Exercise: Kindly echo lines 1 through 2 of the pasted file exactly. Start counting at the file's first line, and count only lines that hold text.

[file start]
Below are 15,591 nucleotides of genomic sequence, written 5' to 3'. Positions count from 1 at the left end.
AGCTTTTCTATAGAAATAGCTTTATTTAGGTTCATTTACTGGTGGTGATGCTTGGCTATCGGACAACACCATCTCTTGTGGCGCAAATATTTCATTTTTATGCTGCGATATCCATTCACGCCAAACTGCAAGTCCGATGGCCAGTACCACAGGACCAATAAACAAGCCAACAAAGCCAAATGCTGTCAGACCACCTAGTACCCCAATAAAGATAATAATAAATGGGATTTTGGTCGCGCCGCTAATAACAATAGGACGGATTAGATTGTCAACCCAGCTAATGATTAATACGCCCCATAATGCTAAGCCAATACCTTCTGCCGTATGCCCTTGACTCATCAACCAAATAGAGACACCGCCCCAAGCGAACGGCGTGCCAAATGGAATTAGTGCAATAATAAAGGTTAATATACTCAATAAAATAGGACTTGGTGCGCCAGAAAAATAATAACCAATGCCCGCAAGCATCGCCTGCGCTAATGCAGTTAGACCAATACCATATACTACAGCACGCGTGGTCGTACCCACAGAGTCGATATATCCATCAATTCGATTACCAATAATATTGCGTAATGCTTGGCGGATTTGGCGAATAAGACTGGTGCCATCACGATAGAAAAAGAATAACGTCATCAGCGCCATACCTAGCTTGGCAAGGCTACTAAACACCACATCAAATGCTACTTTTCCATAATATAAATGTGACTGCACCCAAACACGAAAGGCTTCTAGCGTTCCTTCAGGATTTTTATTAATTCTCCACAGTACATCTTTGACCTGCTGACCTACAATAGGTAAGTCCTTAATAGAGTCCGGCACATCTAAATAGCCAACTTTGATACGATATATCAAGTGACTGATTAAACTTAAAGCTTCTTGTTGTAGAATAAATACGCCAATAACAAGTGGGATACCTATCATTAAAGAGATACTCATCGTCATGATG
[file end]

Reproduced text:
Below are 15,591 nucleotides of genomic sequence, written 5' to 3'. Positions count from 1 at the left end.
AGCTTTTCTATAGAAATAGCTTTATTTAGGTTCATTTACTGGTGGTGATGCTTGGCTATCGGACAACACCATCTCTTGTGGCGCAAATATTTCATTTTTATGCTGCGATATCCATTCACGCCAAACTGCAAGTCCGATGGCCAGTACCACAGGACCAATAAACAAGCCAACAAAGCCAAATGCTGTCAGACCACCTAGTACCCCAATAAAGATAATAATAAATGGGATTTTGGTCGCGCCGCTAATAACAATAGGACGGATTAGATTGTCAACCCAGCTAATGATTAATACGCCCCATAATGCTAAGCCAATACCTTCTGCCGTATGCCCTTGACTCATCAACCAAATAGAGACACCGCCCCAAGCGAACGGCGTGCCAAATGGAATTAGTGCAATAATAAAGGTTAATATACTCAATAAAATAGGACTTGGTGCGCCAGAAAAATAATAACCAATGCCCGCAAGCATCGCCTGCGCTAATGCAGTTAGACCAATACCATATACTACAGCACGCGTGGTCGTACCCACAGAGTCGATATATCCATCAATTCGATTACCAATAATATTGCGTAATGCTTGGCGGATTTGGCGAATAAGACTGGTGCCATCACGATAGAAAAAGAATAACGTCATCAGCGCCATACCTAGCTTGGCAAGGCTACTAAACACCACATCAAATGCTACTTTTCCATAATATAAATGTGACTGCACCCAAACACGAAAGGCTTCTAGCGTTCCTTCAGGATTTTTATTAATTCTCCACAGTACATCTTTGACCTGCTGACCTACAATAGGTAAGTCCTTAATAGAGTCCGGCACATCTAAATAGCCAACTTTGATACGATATATCAAGTGACTGATTAAACTTAAAGCTTCTTGTTGTAGAATAAATACGCCAATAACAAGTGGGATACCTATCATTAAAGAGATACTCATCGTCATGATG